Neighborhoods: Nettlehorst Vs. Blaine

image from www.chicagomag.com

Chicago magazine weighs in with a glowing look at Nettlehorst Elementary School (Remarkable Turnaround) which will, invariably, raise the longstanding questions about the school related to the neighborhood gentrification and the replicability of the effort.  But it's this tidbit, tucked in the middle of it all, that grabbed my attention:  "Despite the donations and the parade of politicians, Nettelhorst has yet to break into the top tier of elementary schools academically, with its test scores lagging behind some of its stronger-performing neighbors...Nearby Blaine Elementary School, on West Grace Street... boasts higher test scores and a longer-standing reputation."  Maybe it's not ALL about gentrification, after all?

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  • The picture on the wall is, as i remember, from a repurposed retail sign and has nothing to do with the former principal. thanks for the ugliness, tho.

  • truth of what? you said the sign was an ego stroke, but it's a retail sign. who cares if a person in the story makes money somewhere years later? and why would the "truth" of someone getting paid hurt? lots of people make money doing whatever they do. certainly lots more than $300 a day. don't get how this relates to the story, but grind that axe, eugene. unless you wan't to follow the "if you don't have anything nice to say" rule. seems like most people in this country don't want to.

  • that doesn't answer the question unless the neighborhood surrounding blaine is really all that much better than the one surrounding lakeview, which i don't think is the case. anyone know the tiers, or have any other theories why blaine is doing so much better?

  • love seeing some rational, spite-free commentary. didn't get why this was one-against-another either. that was one sentence or so of the whole story, but this is how america works. drum up conflict, ignore the problem because it's too complicated. congrats to the parents who did the work. to the posters on this board, get back to your daytime tv. and alexander, you have a responsibility to frame these conversations. the article wasn't about anyone vs another.

  • In reply to val23:

    thanks for weighing in, val -- but i have to disagree about at least some of your comment. there's been no shortage of praise for the parents of nettlehorst in the media, including in this recent story. so the idea is to go a little deeper, not to create competition but to ask a question which is why nettlehorst isn't actually as good as it's press clips would indicate, and why another nearby school is doing better. again, it's not really about competition but critical questioning -- the nettlehorst kids deserve (need) the best, and maybe there are some lessons there around rigor and special needs kids. thanks again / alexander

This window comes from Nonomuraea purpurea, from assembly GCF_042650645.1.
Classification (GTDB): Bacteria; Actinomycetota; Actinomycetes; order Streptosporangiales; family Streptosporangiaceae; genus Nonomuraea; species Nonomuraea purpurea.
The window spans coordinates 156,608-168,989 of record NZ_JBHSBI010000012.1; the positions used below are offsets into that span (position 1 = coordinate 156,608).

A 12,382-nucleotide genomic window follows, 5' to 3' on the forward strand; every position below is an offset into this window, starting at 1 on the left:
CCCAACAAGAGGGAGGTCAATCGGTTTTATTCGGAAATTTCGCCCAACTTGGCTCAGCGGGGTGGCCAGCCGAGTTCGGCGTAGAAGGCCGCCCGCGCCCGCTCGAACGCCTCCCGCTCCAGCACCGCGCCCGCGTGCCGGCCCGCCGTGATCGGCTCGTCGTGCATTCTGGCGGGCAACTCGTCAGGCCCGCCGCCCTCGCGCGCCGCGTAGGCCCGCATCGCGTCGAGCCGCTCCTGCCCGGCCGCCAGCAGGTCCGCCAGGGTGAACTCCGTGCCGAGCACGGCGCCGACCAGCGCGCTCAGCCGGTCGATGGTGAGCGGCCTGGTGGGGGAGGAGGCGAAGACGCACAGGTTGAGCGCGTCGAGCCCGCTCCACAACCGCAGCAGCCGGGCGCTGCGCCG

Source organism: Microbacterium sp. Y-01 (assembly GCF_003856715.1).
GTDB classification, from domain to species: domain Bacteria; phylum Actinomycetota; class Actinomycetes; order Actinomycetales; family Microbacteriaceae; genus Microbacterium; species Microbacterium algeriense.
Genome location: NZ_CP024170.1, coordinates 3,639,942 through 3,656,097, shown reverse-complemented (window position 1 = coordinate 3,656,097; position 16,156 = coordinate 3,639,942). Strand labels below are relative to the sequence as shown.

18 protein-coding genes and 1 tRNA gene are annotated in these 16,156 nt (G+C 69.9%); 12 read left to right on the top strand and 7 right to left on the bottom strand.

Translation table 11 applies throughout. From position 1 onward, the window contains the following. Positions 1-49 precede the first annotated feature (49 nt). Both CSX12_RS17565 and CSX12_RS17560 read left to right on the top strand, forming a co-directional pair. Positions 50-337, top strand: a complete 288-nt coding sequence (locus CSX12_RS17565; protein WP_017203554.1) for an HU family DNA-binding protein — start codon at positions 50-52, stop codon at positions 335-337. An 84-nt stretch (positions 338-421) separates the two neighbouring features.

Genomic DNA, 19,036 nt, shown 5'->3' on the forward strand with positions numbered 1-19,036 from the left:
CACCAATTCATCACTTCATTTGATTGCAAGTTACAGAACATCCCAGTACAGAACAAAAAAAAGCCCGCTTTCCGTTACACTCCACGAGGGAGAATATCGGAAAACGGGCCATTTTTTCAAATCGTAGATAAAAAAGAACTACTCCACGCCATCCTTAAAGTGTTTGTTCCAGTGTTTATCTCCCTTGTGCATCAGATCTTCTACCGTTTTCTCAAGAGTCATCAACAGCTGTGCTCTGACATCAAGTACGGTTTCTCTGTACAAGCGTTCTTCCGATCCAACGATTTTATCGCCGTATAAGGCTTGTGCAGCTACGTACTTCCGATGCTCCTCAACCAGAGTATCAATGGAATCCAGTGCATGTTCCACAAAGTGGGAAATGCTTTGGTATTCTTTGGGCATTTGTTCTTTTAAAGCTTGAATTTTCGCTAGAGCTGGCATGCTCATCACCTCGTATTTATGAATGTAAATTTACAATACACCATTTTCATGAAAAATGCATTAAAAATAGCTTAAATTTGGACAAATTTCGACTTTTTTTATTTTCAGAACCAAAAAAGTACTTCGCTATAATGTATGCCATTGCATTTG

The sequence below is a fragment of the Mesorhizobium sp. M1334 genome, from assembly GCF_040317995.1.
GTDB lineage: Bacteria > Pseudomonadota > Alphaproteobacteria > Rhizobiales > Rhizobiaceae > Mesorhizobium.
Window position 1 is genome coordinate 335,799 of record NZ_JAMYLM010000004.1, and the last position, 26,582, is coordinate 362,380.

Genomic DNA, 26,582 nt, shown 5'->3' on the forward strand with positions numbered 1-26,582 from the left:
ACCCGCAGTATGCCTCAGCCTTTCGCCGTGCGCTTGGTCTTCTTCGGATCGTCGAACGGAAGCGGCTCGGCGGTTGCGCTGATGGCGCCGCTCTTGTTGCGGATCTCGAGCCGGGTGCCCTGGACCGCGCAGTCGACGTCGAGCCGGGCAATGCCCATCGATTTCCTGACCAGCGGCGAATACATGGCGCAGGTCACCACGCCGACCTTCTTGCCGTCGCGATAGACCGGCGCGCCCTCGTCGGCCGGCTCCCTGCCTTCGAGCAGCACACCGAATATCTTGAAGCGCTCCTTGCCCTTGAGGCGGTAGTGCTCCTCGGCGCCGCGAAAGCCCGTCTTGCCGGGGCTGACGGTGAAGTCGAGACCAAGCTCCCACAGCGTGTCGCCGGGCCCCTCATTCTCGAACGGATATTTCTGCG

• In reply to AlexanderRusso:

    I agree with your point, but there is no "vs." necessary. As the article points out (text below), the school admits it is several years behind Blaine, and only one test result is given -- Nettelhorst at 86, Blaine at 94. Is that even so far apart, given the timelines for each school? And is one test score a fair basis for a "vs." comparison? Also, Nettelhorst went from 35 to 86 in ten years. Looks like an upward arrow. I just ask what value "vs" has when this can be looked at as a case study and not immediately compared with a school that happens to be above it? Why not "Nettelhorst vs. the Thousands of Schools That Perform Worse?" I work with a lot of schools, and this article just wasn't nearly deep enough to inspire the kind of conversation you want to start, though I agree that the conversation is important. I'd love to see more of it, and love your newsletter in general.:)

    >From the article: At the same time, the principal is staging her own push

  • In reply to AlexanderRusso:

    Everything about CPS is a competition, thanks to the GE Six Sigma corporate-ization of public education. Competition to get into top high schools, competition to qualify for gifted elementary schools, lottery contests to get into magnet schools. Of course these two schools compete - for the yuppie parents who can donate the most time and money.

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